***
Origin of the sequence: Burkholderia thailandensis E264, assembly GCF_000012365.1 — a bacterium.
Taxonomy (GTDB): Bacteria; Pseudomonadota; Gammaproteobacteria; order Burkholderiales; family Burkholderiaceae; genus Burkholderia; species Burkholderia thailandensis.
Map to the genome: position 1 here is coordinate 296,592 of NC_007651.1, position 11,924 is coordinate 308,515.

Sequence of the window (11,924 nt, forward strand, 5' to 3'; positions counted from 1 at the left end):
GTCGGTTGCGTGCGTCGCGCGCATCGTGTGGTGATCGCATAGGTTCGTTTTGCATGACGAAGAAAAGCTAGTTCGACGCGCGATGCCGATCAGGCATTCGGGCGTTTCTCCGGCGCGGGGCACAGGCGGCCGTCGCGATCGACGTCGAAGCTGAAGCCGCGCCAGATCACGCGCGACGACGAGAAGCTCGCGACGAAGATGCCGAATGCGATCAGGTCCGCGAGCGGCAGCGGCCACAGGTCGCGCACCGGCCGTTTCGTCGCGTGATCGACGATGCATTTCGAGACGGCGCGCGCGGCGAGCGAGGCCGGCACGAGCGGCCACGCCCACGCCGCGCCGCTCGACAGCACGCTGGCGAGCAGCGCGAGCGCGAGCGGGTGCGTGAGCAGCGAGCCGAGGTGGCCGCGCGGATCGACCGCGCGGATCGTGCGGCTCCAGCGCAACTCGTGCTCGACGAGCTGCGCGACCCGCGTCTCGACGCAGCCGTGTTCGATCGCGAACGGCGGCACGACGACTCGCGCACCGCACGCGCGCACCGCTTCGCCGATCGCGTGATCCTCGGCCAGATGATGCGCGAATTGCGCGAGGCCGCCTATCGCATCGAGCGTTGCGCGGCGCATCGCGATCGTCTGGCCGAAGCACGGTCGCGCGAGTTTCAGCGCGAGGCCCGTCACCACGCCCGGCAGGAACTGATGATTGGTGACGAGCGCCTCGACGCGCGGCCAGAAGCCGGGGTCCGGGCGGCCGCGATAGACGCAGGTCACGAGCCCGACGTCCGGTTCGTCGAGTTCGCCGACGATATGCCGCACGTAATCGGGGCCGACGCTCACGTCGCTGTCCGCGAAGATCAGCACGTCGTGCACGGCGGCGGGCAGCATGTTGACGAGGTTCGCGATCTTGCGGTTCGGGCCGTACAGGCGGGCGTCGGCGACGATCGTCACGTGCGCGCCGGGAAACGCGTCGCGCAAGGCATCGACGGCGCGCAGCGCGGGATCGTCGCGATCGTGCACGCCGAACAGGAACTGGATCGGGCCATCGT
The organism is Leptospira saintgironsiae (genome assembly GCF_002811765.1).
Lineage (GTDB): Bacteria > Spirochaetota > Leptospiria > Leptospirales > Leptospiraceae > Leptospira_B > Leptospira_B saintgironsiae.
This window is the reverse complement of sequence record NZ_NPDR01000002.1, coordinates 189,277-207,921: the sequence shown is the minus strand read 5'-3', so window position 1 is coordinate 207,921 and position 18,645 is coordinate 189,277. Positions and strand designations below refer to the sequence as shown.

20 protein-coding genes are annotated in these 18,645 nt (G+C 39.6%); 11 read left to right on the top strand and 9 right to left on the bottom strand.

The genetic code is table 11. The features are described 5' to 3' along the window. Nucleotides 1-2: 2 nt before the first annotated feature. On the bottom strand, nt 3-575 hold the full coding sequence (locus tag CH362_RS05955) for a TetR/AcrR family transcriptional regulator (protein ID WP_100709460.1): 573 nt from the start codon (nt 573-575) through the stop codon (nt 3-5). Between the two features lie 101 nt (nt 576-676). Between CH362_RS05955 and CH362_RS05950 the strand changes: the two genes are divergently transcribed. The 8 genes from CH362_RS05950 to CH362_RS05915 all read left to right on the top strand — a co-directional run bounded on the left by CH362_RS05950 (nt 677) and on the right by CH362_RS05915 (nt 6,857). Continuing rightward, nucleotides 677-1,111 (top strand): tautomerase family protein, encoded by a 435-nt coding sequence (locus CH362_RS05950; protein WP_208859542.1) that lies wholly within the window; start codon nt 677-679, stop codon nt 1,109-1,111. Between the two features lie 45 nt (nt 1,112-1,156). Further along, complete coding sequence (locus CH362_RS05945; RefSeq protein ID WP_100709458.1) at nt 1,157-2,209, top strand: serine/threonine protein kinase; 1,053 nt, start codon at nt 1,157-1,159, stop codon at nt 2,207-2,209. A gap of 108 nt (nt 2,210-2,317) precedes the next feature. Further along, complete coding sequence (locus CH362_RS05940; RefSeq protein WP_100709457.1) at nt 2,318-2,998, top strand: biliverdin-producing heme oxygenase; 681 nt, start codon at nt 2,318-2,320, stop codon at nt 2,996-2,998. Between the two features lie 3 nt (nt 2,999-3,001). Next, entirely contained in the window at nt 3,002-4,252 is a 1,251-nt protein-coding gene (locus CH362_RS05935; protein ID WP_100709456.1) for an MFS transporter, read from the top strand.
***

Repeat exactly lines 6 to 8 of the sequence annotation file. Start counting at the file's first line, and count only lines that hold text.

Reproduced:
The organism is Leptospira saintgironsiae (genome assembly GCF_002811765.1).
Lineage (GTDB): Bacteria > Spirochaetota > Leptospiria > Leptospirales > Leptospiraceae > Leptospira_B > Leptospira_B saintgironsiae.
This window is the reverse complement of sequence record NZ_NPDR01000002.1, coordinates 189,277-207,921: the sequence shown is the minus strand read 5'-3', so window position 1 is coordinate 207,921 and position 18,645 is coordinate 189,277. Positions and strand designations below refer to the sequence as shown.